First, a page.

I’ve always been fascinated with books that have nature turning against humans with deadly consequences. This can be in the form of plants as in Day of The Triffids or more often animals or insects. We’ve had killer bees, dogs, cats, sheep and the list goes on. There is something especially unnerving about innocuous every day creatures that surround us, suddenly wanting to kill us. It’s been an ample source for movies such as Arachnophobia or the worm fest classic Squirm.
Two British authors of the Seventies and Eighties really captured the imagination with their takes on creatures gone wild. James Herbert has a tremendous trilogy focused on rats, with The Rats (1974), Lair (1979), and Domain (1984). These were extremely violent, and delved into the government letting the people it is supposed to protect down. I highly recommend this series of books. Publishers Macmillan have recently released a 40th anniversary hardback edition of Rats, which looks really good and highly collectible. I want it! This novel was also (loosely) turned into a B movie called Deadly Eyes, and even a Commodore 64 video game.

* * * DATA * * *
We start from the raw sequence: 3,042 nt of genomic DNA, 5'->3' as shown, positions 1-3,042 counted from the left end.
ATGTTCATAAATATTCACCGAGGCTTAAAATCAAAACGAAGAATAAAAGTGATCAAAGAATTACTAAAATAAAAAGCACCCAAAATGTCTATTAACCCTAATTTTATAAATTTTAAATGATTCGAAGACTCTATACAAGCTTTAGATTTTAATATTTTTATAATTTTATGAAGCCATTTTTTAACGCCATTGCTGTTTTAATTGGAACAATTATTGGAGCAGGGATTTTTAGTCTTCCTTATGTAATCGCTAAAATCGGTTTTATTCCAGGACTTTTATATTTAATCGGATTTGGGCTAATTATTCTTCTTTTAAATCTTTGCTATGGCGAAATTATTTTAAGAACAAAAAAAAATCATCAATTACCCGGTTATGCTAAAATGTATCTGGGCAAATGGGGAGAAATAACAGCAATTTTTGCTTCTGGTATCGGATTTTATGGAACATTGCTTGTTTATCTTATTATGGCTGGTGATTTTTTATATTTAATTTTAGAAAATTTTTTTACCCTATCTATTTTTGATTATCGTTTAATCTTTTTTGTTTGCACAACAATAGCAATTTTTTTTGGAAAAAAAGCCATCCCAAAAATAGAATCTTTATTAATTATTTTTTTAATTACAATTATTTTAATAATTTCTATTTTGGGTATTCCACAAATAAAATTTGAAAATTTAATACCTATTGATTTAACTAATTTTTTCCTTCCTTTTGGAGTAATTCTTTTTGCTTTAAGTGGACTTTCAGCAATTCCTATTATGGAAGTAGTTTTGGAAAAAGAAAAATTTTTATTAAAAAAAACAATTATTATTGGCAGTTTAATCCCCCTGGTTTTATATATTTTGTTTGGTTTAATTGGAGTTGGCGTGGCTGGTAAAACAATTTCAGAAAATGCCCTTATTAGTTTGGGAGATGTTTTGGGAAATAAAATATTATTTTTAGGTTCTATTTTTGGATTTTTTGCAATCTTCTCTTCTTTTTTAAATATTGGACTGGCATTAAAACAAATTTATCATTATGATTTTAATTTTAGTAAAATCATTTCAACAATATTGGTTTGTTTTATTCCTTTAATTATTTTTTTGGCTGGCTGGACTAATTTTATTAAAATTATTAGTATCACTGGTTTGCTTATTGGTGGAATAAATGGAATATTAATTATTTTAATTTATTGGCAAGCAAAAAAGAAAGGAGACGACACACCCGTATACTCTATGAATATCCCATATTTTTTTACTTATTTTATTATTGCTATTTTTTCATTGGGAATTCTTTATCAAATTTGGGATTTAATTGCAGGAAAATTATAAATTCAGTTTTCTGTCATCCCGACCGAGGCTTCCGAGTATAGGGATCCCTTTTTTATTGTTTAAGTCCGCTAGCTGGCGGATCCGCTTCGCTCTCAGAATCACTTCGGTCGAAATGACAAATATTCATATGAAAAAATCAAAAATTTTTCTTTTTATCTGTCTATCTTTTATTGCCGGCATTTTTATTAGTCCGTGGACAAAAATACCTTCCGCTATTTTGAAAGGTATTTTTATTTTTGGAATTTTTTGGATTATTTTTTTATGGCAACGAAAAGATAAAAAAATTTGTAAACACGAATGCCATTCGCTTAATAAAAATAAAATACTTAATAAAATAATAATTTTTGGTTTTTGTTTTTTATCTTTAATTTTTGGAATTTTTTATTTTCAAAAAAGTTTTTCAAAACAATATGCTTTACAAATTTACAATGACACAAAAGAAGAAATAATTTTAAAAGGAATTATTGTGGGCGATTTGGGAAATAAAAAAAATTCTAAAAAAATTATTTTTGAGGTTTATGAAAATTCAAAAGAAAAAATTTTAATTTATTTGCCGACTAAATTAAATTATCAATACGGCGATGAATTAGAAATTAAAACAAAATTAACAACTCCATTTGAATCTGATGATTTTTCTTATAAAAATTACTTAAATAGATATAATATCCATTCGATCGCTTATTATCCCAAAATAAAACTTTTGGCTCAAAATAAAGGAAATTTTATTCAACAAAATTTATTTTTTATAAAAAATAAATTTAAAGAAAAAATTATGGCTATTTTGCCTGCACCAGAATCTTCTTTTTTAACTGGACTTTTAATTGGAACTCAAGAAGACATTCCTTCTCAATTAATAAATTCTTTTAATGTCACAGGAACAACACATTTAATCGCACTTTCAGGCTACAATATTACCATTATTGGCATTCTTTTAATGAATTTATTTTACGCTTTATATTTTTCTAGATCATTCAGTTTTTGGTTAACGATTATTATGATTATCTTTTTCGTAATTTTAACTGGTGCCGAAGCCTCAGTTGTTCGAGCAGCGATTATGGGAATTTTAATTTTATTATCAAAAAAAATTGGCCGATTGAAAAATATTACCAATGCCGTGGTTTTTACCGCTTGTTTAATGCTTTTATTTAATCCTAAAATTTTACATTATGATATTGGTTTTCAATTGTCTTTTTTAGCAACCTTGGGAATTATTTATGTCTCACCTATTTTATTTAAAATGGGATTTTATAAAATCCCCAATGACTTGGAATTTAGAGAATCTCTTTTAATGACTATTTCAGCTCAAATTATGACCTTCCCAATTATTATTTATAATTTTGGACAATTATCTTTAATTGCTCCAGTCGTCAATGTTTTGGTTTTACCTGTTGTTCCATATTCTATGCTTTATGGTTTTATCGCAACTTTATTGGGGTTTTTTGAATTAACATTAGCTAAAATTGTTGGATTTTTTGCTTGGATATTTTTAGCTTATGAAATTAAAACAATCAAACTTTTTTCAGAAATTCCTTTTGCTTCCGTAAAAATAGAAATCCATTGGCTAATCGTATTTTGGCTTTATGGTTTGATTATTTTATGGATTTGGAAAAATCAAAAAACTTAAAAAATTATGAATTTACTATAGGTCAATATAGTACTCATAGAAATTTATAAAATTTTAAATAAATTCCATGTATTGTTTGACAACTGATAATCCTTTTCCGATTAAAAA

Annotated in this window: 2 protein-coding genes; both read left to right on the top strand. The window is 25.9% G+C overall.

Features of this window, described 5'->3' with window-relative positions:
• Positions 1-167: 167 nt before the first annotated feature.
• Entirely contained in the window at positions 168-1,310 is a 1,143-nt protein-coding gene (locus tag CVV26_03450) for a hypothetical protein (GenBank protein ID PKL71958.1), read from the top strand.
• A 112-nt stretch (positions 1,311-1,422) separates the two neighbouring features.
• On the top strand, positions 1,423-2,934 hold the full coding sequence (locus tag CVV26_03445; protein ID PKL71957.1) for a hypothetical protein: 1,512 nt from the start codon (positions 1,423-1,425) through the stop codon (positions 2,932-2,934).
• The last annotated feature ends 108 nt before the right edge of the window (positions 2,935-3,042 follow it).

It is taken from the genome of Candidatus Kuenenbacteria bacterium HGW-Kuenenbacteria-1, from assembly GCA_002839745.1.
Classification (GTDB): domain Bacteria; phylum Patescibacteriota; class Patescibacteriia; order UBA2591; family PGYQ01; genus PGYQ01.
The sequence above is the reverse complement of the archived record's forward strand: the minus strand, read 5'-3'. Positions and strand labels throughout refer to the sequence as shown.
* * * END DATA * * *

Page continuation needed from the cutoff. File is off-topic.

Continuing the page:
The other heavy hitter of the time was Shaun Hutson with his Slugs (1982), and Breeding Ground (1985). As you can imagine with covering slugs, that most agree are gross anyway, this took the creep factor and gore to another level. Definitely not for the squeamish, but that’s what makes them so fun. Here’s an early review I did of Slugs. Here are some of the covers:
Thanks to the magic of YouTube, the movie Slugs (1988) is available in its entirety. It’s entertaining, fun and gory, so give it a watch. I guarantee that afterwards you’ll be checking lettuce more closely before eating it.